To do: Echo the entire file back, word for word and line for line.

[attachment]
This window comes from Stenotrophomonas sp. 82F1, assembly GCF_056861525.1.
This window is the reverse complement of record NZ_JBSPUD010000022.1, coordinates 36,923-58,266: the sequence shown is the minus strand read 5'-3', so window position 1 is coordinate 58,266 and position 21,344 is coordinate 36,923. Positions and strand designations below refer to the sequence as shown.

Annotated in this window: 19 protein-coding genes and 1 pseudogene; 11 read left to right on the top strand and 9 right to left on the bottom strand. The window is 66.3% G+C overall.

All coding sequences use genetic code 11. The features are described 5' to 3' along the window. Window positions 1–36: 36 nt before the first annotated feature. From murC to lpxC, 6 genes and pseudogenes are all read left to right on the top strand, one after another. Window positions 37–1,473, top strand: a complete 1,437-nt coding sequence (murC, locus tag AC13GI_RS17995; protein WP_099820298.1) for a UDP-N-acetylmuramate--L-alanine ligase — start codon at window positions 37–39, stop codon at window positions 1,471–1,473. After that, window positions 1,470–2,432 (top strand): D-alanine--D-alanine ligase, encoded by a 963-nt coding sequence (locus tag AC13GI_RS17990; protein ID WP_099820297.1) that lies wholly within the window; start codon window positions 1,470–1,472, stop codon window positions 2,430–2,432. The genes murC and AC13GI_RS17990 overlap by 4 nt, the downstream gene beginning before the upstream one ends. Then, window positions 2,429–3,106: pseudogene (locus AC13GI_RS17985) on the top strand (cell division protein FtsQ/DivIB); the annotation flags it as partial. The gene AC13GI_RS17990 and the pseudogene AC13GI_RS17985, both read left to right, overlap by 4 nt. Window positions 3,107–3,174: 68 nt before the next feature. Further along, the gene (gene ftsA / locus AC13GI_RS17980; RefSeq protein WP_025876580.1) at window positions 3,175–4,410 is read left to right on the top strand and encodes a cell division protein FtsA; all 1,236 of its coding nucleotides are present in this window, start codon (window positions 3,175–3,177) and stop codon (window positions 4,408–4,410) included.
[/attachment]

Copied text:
This window comes from Stenotrophomonas sp. 82F1, assembly GCF_056861525.1.
This window is the reverse complement of record NZ_JBSPUD010000022.1, coordinates 36,923-58,266: the sequence shown is the minus strand read 5'-3', so window position 1 is coordinate 58,266 and position 21,344 is coordinate 36,923. Positions and strand designations below refer to the sequence as shown.

Annotated in this window: 19 protein-coding genes and 1 pseudogene; 11 read left to right on the top strand and 9 right to left on the bottom strand. The window is 66.3% G+C overall.

All coding sequences use genetic code 11. The features are described 5' to 3' along the window. Window positions 1–36: 36 nt before the first annotated feature. From murC to lpxC, 6 genes and pseudogenes are all read left to right on the top strand, one after another. Window positions 37–1,473, top strand: a complete 1,437-nt coding sequence (murC, locus tag AC13GI_RS17995; protein WP_099820298.1) for a UDP-N-acetylmuramate--L-alanine ligase — start codon at window positions 37–39, stop codon at window positions 1,471–1,473. After that, window positions 1,470–2,432 (top strand): D-alanine--D-alanine ligase, encoded by a 963-nt coding sequence (locus tag AC13GI_RS17990; protein ID WP_099820297.1) that lies wholly within the window; start codon window positions 1,470–1,472, stop codon window positions 2,430–2,432. The genes murC and AC13GI_RS17990 overlap by 4 nt, the downstream gene beginning before the upstream one ends. Then, window positions 2,429–3,106: pseudogene (locus AC13GI_RS17985) on the top strand (cell division protein FtsQ/DivIB); the annotation flags it as partial. The gene AC13GI_RS17990 and the pseudogene AC13GI_RS17985, both read left to right, overlap by 4 nt. Window positions 3,107–3,174: 68 nt before the next feature. Further along, the gene (gene ftsA / locus AC13GI_RS17980; RefSeq protein WP_025876580.1) at window positions 3,175–4,410 is read left to right on the top strand and encodes a cell division protein FtsA; all 1,236 of its coding nucleotides are present in this window, start codon (window positions 3,175–3,177) and stop codon (window positions 4,408–4,410) included.